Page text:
This week we'll be getting a little anthropomorphic on you, which seems appropriate in a year when Garth Stein's The Art of Racing in the Rain--narrated by Enzo the lab/terrier mix--showed up on so many indie bookseller staff recommend lists (and was a Shelf Awareness favorite several times over, too).
My own honor role of witty novels includes the brilliant tale of a rat evolving from gastronomic to intellectual consumer of books--Sam Savage's Firmin: Adventures of a Metropolitan Lowlife. Here's a . . . taste: "My friend, given the chasm that separates all your experiences from all of mine, I can bring you no closer to that singular savor than by saying that books, in an average sort of way, taste the way coffee smells."
Richard Goldman and Mary Alice Gorman of Mystery Lovers Bookshop, Oakmont, Pa., confess that their choice "has to be Three Bags Full: A Sheep Detective Story by Leonie Swann. Here's our review: A sparkling and original debut in which a flock of sheep investigate the murder of their beloved shepherd George. Yep, you're going to have to buy into talking sheep but after all, George did read to them every night. Unfortunately, he read them mostly romance novels so the sheep have a somewhat unbalanced view of human life in which women mostly named Pamela are constantly fighting off the advances of mustachioed men named Rodney. Once you make that leap you're in for a treat as each, led by Miss Maple--the wisest of them--makes their own contribution to solving the puzzle. Swann's cleverness in translating the nature of sheep into their behavior as sleuths is a marvel and I was truly sorry to come to the end of this totally captivating book."
My Shelf Awareness colleague Marilyn Dahl recommends Lucky Dog by Mark Barrowcliffe: "I know, talking dogs, enough already. But take it from a cat-lover, this one works. It's the kind of book you read and then give as a gift, saying, 'Trust me.'"
Fiction can also meet fauna for bookstore sidelines buyers.
"That's some catch, that Catch-22," says Yossarian in Joseph Heller's classic novel (and another book on my list). But if you think that's some catch, consider Rubberbone Press, which makes "Literachew for the Pupulation." Owner Tracey Ciciora responded to my call for fun titles by asking, "How about fun fiction for you and your pup? Catch-22 and the new 'fun' little sideline--Fetch-22! Curl up with your dog and toss a good book!"
A couple of years ago, Tracey "was attempting to write a children's book--well, long story short, I had this new puppy by my side, and the Tale turned on its Tail: rubber squeaky toy books for dogs! Even though it unfolded into a product line rather than a book, my intentions have always been about literacy, children's self-esteem building through learning, and being in support of the entrepreneurial dream. My hope is that the product serves as a means to not only offer an exclusive product to independents with a nice return, but to be involved and support the different communities as well."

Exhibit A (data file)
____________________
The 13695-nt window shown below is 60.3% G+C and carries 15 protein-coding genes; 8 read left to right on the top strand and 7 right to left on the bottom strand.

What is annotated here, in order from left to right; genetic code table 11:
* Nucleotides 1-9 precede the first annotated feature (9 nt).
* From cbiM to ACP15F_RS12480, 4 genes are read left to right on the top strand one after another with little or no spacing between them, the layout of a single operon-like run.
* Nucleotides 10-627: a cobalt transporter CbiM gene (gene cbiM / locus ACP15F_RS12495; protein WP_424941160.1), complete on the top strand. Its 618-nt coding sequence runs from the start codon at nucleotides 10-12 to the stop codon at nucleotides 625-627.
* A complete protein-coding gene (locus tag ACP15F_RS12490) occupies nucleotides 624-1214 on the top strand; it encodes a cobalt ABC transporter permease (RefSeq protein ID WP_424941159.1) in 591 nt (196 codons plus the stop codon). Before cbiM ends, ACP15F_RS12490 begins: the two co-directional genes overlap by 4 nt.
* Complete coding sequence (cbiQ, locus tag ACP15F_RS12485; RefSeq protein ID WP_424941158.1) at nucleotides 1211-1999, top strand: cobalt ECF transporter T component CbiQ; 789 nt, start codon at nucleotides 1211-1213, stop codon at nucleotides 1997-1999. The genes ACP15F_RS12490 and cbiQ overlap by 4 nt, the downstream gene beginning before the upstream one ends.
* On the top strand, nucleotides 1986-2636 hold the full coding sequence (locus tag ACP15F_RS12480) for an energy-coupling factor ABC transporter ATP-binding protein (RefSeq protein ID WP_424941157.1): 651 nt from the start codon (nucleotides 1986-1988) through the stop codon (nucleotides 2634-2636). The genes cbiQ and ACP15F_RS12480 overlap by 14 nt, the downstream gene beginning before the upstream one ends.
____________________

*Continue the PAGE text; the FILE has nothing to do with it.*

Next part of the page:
Gliding away from the anthropomorphic, while giving due notice to our feathered friends, Laura Hansen of Bookin' It bookstore, Little Falls, Minn., wonders, "Did no one recommend Nicholas Drayson's A Guide to the Birds of East Africa? A men's club version of the No. 1 Ladies' Detective Agency series filled with miscalculations, mishaps, misnomers, missteps, misgivings, birds, betting men, and--sigh!--a happy ending."
Finally, in the spirit of an election year, equal time should be given to animating inanimate objects. Gavin Grant of Small Beer Press suggests one from the home team: "Couch by Benjamin Parzybok, which we are publishing in November. The tag line is 'Three guys carry a couch, save the world' (or as someone said at the Brooklyn Book Fest, 'Tolkein with a couch')." Or, as notes on the back cover warn, "The couch--huge and orange--won't let them put it down."
Since we'll be separating fun fiction from nonfiction in the final installment--and revealing the complete list--perhaps we should preview all that with some thoughts from our bibliophilic rodent, Firmin, who observed, "I had read a great many of the books under FICTION before I halfway understood what the sign meant and why certain books had been placed under it. I had thought I was reading the history of the world. Even today I must constantly remind myself, sometimes by means of a rap on the head, that Eisenhower is real while Oliver Twist is not."--Robert Gray (column archives available at Fresh Eyes Now)